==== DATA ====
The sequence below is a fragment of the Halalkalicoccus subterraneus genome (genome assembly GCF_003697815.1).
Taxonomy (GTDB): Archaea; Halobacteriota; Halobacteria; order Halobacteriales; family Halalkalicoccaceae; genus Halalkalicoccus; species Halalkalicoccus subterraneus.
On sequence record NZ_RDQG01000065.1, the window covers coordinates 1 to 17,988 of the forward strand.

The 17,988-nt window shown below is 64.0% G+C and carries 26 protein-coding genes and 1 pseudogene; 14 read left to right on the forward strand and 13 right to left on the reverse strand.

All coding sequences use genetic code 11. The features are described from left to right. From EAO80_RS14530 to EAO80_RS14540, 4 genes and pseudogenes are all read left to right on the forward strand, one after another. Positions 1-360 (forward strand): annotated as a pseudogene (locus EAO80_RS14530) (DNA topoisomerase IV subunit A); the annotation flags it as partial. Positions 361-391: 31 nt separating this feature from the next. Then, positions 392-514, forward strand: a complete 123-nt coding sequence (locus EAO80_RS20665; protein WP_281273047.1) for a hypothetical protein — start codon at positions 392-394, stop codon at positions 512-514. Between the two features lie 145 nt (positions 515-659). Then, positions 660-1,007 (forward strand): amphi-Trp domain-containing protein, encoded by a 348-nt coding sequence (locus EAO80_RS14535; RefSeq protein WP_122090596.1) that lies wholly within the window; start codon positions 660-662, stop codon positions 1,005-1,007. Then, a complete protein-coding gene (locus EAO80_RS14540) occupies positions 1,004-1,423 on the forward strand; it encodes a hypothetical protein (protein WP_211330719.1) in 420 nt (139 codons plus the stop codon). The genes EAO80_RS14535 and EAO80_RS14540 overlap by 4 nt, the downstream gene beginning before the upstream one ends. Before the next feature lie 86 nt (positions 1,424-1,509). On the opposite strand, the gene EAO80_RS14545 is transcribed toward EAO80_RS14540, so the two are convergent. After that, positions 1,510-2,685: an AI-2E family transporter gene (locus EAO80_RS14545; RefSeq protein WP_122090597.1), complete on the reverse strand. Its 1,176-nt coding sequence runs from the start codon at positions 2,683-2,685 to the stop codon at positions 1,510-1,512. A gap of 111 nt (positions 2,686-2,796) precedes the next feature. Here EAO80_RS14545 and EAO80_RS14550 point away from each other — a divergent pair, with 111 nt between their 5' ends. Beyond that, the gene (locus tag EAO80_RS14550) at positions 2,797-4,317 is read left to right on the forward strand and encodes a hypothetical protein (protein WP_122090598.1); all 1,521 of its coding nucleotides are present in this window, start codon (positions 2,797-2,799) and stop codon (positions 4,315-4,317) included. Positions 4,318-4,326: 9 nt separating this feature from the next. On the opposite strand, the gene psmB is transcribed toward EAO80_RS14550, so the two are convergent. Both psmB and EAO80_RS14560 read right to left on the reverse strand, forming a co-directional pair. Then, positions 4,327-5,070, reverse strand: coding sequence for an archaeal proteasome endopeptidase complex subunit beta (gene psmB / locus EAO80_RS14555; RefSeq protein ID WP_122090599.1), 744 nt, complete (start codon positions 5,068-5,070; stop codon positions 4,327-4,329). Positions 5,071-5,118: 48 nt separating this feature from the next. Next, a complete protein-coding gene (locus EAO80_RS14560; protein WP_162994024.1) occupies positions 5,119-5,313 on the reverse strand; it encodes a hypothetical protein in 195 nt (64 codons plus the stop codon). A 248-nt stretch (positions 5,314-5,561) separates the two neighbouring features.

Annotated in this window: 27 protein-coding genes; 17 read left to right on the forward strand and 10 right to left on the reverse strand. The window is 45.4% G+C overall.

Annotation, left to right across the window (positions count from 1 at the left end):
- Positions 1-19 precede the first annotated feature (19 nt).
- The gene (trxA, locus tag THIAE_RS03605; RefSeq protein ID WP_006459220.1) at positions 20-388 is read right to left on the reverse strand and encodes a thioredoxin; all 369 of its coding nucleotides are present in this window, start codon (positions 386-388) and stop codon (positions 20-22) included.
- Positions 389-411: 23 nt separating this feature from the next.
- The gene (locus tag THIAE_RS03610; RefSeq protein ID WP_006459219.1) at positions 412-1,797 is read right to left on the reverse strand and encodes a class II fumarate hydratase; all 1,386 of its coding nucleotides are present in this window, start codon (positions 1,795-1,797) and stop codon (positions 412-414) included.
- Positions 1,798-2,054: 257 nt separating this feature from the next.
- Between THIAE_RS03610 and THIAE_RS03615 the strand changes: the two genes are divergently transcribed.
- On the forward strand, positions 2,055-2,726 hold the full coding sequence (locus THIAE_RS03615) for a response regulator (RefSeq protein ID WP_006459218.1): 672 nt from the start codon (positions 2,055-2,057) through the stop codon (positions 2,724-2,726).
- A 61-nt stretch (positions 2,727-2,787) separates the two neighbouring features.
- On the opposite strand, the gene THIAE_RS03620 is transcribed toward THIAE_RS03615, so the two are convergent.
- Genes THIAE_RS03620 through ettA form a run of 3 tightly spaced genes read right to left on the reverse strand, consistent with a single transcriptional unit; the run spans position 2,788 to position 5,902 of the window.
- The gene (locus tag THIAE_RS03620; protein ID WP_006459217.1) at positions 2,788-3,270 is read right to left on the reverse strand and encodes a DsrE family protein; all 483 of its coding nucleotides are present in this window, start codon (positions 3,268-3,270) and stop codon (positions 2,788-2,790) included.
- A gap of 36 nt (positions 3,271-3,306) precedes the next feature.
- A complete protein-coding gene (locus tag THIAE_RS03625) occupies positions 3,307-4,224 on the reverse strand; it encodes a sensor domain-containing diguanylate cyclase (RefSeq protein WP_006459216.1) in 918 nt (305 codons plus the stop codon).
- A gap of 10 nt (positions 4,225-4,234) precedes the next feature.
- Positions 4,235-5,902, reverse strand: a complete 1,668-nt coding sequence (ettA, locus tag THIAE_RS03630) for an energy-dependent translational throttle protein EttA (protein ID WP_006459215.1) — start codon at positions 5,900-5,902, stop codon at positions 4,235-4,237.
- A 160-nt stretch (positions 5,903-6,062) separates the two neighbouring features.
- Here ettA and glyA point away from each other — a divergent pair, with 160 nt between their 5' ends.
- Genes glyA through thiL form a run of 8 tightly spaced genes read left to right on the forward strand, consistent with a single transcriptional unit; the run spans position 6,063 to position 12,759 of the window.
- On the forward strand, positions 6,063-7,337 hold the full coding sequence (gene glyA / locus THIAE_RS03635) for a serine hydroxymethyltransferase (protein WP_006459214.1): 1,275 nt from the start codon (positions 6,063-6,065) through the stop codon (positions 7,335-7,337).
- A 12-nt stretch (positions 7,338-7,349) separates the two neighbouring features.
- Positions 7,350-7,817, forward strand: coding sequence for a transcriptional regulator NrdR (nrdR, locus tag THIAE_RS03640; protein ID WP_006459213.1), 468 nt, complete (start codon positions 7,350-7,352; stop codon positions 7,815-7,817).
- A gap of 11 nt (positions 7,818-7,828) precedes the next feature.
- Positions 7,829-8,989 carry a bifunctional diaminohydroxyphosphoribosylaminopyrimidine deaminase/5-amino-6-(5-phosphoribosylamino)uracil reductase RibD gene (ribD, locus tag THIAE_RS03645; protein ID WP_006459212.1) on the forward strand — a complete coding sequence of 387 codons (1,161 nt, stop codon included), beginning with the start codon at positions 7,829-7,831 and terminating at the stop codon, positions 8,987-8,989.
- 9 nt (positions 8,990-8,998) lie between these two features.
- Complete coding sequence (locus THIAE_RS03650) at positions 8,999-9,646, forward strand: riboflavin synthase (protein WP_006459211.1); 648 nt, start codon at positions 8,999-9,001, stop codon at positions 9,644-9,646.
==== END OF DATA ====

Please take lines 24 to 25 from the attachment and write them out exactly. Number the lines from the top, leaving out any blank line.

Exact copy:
- Here ettA and glyA point away from each other — a divergent pair, with 160 nt between their 5' ends.
- Genes glyA through thiL form a run of 8 tightly spaced genes read left to right on the forward strand, consistent with a single transcriptional unit; the run spans position 6,063 to position 12,759 of the window.